What an incredible and astute blog. As a man approaching middle age, well may be already there, I really am finding being a male of that age rather difficult for a multitude of reasons which you've hit upon in your blog. I'm the very proud father of an incredible, wonderful, beautiful strong willed daughter and an incredible, wonderful, crazy, witty, headstrong son who are both full of love and life and confidence. They're both in their 20's now; I helped raise them, change their nappies / diapers, clean them, hug them and hold them when sick etc, etc both while married and living with their mother and subsequently after we divorced as well. My children have always been at the top of all my agendas.

I agree that when I was younger I knew who were "strange" men (and women) and also how to avoid them. I taught my children this but they certainly didn't have the freedom I had between 7 - 12 where I'd disappear for hours on end with friends on "adventures". However, what they did have was freedom and encouragement and discussion and were / are surrounded by love. Now as I a 53 y.o, coming 54 y.p it's uncomfortable for me to glance at a young girl or boy or baby for more than a millisecond before I get the self conscious thought that other may think me a pervert. It's as if we've got to sort of put on blinkers and ignore the young around incase our interest is misunderstood or misconstrued.

Rules, regulations, political correctedness and religious fanatisims are not making the world a safer or free-er place. They're conspiring to having us all shutting off so much of the world, either through choice or because we're told to. Children must have access to adults of both sexes even if they're not related to them, or else how could that child's expand beyond the boundaries of familiarity?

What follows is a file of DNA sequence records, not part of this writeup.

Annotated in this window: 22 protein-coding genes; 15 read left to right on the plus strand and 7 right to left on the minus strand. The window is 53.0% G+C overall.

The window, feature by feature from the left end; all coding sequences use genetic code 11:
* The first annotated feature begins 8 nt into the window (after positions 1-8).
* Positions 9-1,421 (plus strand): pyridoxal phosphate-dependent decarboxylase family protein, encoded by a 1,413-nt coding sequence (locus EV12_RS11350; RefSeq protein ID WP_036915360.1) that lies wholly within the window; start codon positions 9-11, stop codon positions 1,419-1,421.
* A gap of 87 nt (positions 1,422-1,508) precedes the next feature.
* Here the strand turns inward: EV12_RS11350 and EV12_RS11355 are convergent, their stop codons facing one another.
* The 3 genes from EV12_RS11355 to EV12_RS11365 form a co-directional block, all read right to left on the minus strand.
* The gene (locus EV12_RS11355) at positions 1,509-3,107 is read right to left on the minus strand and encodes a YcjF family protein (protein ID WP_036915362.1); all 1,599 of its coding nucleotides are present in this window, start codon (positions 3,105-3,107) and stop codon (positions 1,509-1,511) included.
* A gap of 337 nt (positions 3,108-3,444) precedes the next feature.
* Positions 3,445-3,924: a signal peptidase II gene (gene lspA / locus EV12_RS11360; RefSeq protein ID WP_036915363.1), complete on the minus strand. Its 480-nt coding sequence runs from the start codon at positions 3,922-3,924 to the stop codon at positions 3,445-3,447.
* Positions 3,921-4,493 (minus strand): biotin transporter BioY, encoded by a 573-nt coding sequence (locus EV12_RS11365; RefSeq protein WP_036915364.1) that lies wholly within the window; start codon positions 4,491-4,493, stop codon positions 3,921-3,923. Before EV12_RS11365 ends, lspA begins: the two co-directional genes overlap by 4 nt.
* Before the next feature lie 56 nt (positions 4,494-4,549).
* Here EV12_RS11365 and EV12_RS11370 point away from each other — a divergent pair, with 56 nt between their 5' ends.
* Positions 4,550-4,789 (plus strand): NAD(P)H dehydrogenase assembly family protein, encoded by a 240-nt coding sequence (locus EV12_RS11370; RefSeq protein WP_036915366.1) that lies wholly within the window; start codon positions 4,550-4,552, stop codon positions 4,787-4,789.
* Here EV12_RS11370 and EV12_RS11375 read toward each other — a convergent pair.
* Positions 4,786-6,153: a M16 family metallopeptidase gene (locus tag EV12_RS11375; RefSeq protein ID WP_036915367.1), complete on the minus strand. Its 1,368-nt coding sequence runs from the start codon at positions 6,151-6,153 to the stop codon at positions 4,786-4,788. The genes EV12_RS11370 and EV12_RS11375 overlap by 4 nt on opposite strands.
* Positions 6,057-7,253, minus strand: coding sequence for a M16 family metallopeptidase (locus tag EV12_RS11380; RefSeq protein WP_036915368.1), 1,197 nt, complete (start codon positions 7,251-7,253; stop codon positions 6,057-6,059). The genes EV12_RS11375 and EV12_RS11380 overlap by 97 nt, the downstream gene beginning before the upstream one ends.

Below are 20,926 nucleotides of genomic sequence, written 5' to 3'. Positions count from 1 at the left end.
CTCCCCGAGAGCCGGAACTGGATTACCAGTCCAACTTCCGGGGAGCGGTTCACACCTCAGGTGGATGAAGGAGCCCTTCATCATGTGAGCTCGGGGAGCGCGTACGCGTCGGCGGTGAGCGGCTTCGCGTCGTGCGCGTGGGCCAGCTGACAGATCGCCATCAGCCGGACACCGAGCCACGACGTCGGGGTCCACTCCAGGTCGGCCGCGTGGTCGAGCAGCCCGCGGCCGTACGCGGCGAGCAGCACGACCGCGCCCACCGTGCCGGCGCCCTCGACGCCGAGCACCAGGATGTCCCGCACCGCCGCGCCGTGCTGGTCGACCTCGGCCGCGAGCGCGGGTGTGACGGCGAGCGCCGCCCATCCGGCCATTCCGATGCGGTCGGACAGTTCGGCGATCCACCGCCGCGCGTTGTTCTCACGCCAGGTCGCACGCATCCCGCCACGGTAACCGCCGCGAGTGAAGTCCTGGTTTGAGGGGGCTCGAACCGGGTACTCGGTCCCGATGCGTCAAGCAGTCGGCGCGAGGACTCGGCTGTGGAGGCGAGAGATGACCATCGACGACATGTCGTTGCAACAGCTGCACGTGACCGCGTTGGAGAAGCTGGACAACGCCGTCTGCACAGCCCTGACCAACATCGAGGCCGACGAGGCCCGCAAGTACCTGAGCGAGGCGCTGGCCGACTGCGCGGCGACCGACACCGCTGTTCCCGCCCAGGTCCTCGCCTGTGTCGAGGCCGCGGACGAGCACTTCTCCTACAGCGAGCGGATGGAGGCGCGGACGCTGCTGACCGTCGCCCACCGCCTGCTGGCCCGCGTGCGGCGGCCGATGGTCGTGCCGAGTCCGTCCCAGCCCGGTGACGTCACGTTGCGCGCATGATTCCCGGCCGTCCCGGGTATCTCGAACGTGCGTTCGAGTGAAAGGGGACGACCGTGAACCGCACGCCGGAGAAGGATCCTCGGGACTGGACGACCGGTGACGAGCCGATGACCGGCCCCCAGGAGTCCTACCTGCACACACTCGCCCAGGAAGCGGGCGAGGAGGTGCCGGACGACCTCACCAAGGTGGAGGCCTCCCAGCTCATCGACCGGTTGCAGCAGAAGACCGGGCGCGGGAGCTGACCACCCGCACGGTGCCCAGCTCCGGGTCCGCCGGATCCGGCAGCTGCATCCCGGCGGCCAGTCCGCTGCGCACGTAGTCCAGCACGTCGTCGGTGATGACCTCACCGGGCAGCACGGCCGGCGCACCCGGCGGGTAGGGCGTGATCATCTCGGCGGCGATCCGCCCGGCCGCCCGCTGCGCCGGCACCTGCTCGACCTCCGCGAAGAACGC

Posted by Penguinman (MySpace) on November 8, 2007 - Thursday at 10:12 AM

Cuz I'm the princess, thats why! said...

As a mother of three little boys myself, I agree with a lot of what you said. It's terribly sad the things happening to our world. Things we need to take responsibility for and do something about! Sometimes I wonder if we are all just too far gone to turn back. My little ones love to play. I'm glad that they do have a gentle side too. I hope I taught them that much (and how to put the toilet seat down, but thats another story altogether).

Jude's BlogLoggin said...

Welcome Princess! I don't think it is too late to turn back. Its all about communication. See Penguinman's comment and he raised decent kids by talking to them! Thanks for posting!

Rose said...

The few good men are few and far between. My daughter is seventeen and I have heard some of these boys between 15 and 17 refer to their g/f as my bitches and my ho. What kind of respect is there in calling a woman a bitch and a ho?

Jude's BlogLoggin said...

Rose I think that some of today's boys do not have the guidance they need because parents are afraid. Simple fact we are all so worried about "feelings" and "harshness" that we forget that boys do need a firm, confident guide showing them right from wrong. My boys knew that if a word like ho was uttered from their mouths they be in an aerial flight pattern across the room. One time I did hear Josh talk about how fat a girl was, I took him task on that one, made him show consideration to her and learn that she was a great girl. When homecoming came up he took her and boldfaced challenged anyone who would make fun him for that. Boys need a guide through life not a parent that is afraid of doing that!

Stacey (aka Carla) said...

Well you already know my son...to some degree. You're absolutely right. I think the greatest gift I gave my son wasn't allowing him to play football (even though I did), wasn't teaching him to ride a bike (which I did when he was three), it was introducing him to music and the freedom to explore the world around him. It was giving him the freedom to learn that he actually IS a responsible human being and that friends are as important as family.

He hasn't strayed to far from home, yet, but that's because he feels he still has so much to explore right where he is. FOR NOW.

My hope is that eventually he will take that risk and move on. That he will not allow St. Charles to have that evil grip on him like it did to my family..and steal the best years of his life.
I had to move away in hopes that he will see that he can make those choices too.
(Even though it sucks and I miss St. Charles and everyone I know...but honestly...it has stolen the best of me...as it did my mother and father, too.)